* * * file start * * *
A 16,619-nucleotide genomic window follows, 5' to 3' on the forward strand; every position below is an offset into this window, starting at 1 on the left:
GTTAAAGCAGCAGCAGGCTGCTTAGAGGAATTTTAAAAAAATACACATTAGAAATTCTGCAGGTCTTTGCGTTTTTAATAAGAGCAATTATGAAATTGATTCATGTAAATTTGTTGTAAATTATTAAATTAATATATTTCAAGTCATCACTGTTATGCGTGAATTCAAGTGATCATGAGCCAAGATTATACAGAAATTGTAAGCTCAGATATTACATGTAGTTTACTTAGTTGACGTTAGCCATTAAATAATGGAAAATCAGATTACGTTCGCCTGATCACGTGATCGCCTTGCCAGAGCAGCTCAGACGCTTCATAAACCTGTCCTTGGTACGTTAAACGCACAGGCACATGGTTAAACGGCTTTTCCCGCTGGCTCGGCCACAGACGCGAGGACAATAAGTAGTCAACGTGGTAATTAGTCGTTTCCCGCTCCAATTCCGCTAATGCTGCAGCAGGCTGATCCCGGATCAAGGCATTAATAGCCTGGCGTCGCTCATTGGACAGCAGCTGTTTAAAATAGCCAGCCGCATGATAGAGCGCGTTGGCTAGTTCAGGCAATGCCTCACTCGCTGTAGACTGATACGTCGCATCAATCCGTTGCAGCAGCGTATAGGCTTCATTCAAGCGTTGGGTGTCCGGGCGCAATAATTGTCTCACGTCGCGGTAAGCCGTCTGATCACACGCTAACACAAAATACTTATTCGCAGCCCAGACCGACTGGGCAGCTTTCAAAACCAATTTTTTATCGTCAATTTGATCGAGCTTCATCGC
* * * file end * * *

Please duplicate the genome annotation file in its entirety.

A 16,619-nucleotide genomic window follows, 5' to 3' on the forward strand; every position below is an offset into this window, starting at 1 on the left:
GTTAAAGCAGCAGCAGGCTGCTTAGAGGAATTTTAAAAAAATACACATTAGAAATTCTGCAGGTCTTTGCGTTTTTAATAAGAGCAATTATGAAATTGATTCATGTAAATTTGTTGTAAATTATTAAATTAATATATTTCAAGTCATCACTGTTATGCGTGAATTCAAGTGATCATGAGCCAAGATTATACAGAAATTGTAAGCTCAGATATTACATGTAGTTTACTTAGTTGACGTTAGCCATTAAATAATGGAAAATCAGATTACGTTCGCCTGATCACGTGATCGCCTTGCCAGAGCAGCTCAGACGCTTCATAAACCTGTCCTTGGTACGTTAAACGCACAGGCACATGGTTAAACGGCTTTTCCCGCTGGCTCGGCCACAGACGCGAGGACAATAAGTAGTCAACGTGGTAATTAGTCGTTTCCCGCTCCAATTCCGCTAATGCTGCAGCAGGCTGATCCCGGATCAAGGCATTAATAGCCTGGCGTCGCTCATTGGACAGCAGCTGTTTAAAATAGCCAGCCGCATGATAGAGCGCGTTGGCTAGTTCAGGCAATGCCTCACTCGCTGTAGACTGATACGTCGCATCAATCCGTTGCAGCAGCGTATAGGCTTCATTCAAGCGTTGGGTGTCCGGGCGCAATAATTGTCTCACGTCGCGGTAAGCCGTCTGATCACACGCTAACACAAAATACTTATTCGCAGCCCAGACCGACTGGGCAGCTTTCAAAACCAATTTTTTATCGTCAATTTGATCGAGCTTCATCGC